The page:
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Embracing and Navigating the Italian Lifestyle

An Opinion Piece by Alexandra Ahlbeck

When I decided to study in Italy, I braced myself for culture shock, particularly in adapting to a new language and attending school in a foreign country. Yet, some unexpected aspects caught me off guard upon my arrival in Perugia. Conversations with fellow Umbra Institute students highlighted cultural differences that stand out for American students in this Italian city.


Dinner Time
A significant change for us was the different meal times, especially for dinner. In the U.S., dinner typically happens between 5:30 and 7:00 p.m. However, in Perugia, restaurants don’t start serving dinner until 7:30 p.m. They close at 3:00 p.m. after lunch and don’t reopen until later. This schedule differs vastly from what we’re used to in America, prompting many students to adapt and eat dinner much later than usual. Others choose to maintain their usual dinner times by cooking at home.


Navigating Transactions
Another surprise was Italy’s reliance on cash for everyday small purchases. Most American students are accustomed to using credit cards or mobile payments, even for small transactions. In Italy, despite the fact that card payments are accepted everywhere, cash is more commonly used on a regular basis. This caught many of us off-guard, especially those who arrived with limited Euros.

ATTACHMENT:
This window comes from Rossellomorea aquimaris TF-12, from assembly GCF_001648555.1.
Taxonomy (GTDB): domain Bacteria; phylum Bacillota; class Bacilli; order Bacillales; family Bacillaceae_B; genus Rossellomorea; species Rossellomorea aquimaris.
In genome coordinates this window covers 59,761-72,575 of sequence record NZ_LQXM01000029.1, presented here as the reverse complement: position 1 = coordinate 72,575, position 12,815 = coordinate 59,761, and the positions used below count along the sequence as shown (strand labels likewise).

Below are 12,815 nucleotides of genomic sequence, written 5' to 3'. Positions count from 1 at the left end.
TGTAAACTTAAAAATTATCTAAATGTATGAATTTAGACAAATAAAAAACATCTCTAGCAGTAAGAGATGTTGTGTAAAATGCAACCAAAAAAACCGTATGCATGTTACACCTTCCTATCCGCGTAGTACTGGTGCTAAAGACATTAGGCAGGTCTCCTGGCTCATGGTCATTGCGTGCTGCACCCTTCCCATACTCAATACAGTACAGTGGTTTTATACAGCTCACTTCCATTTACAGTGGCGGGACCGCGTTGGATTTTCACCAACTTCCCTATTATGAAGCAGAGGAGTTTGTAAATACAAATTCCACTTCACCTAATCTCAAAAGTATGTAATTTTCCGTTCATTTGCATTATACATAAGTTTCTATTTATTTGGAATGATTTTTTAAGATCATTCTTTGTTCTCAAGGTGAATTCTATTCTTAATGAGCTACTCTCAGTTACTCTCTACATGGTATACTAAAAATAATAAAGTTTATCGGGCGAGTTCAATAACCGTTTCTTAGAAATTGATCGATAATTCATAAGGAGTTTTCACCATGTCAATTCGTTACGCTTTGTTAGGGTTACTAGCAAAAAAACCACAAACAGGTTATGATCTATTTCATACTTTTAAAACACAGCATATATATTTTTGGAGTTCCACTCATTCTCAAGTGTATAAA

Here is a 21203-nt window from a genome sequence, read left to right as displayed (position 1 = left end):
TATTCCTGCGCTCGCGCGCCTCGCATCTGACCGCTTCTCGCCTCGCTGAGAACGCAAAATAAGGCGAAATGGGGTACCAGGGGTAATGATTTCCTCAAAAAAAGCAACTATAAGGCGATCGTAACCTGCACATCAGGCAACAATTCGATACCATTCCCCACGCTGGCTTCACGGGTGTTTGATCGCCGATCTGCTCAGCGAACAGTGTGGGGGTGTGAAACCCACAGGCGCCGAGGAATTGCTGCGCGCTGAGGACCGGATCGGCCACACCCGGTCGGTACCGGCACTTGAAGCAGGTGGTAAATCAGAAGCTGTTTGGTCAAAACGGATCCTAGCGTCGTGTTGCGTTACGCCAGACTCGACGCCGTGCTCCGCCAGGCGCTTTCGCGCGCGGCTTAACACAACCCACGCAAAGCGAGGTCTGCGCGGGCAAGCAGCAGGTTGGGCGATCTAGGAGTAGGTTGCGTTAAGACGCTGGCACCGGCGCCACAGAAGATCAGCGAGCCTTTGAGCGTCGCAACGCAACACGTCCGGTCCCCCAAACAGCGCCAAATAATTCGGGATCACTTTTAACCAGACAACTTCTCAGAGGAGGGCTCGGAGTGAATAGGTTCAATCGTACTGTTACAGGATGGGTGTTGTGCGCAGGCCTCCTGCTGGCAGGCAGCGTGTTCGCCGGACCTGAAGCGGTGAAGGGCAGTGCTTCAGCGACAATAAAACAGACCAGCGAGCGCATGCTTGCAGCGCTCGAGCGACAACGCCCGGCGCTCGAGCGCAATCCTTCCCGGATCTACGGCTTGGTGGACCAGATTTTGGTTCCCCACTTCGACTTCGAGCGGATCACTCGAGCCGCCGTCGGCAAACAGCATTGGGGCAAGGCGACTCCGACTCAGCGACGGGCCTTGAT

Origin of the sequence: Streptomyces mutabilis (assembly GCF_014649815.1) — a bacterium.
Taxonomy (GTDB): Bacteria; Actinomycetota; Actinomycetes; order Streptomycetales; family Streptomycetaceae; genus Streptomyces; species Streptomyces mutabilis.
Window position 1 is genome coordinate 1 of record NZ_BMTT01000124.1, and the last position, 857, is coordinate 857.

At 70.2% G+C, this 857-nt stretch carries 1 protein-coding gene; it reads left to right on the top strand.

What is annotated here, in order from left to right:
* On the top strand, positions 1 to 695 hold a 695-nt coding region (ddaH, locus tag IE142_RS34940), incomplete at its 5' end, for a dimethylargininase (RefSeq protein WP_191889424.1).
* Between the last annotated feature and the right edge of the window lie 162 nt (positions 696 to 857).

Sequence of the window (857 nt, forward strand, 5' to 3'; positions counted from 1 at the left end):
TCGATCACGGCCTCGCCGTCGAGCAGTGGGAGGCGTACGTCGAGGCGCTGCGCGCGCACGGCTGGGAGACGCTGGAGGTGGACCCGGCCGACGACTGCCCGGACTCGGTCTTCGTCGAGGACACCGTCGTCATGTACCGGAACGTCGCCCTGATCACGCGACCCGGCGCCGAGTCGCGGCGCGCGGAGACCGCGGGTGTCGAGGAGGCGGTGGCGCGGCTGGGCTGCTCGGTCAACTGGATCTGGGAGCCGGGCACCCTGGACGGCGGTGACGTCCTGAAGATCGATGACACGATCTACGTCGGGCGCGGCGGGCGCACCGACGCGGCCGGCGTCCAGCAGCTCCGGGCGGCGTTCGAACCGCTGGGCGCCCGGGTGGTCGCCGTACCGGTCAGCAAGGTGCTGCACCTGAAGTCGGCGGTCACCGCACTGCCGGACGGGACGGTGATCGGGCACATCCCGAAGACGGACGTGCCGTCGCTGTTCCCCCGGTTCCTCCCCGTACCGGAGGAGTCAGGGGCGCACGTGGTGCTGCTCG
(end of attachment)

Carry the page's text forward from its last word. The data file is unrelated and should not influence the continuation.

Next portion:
The Italian Style
The clothing style in Italy also stands in stark contrast to that in the U.S. While Americans might run errands in casual attire like leggings or sweatpants, such a dress code is rare in Perugia. Here, women and men dress more formally for even casual outings, navigating the city’s cobblestone streets in stylish outfits. This difference in fashion norms means that wearing casual, sporty clothes in public can draw curious glances from locals, depending on the occasions.


Coffee Culture: An Italian Ritual
Our shared love for coffee highlights another cultural difference. American coffee, typically lighter and served in larger portions, differs from the stronger, smaller-sized Italian coffee. More than the coffee itself, the culture surrounding its consumption is distinct. Americans often grab a coffee on the go, whereas Italians usually enjoy their coffee seated at a café or standing at a bar. In Italy, coffee is less about convenience and more about enjoying a daily ritual.


Embracing the Differences
These are just a few of the cultural differences that have surprised me and my peers at the Umbra Institute. While initially challenging, these nuances have gradually become a part of our daily lives, helping us immerse deeper into the unique culture of Perugia.

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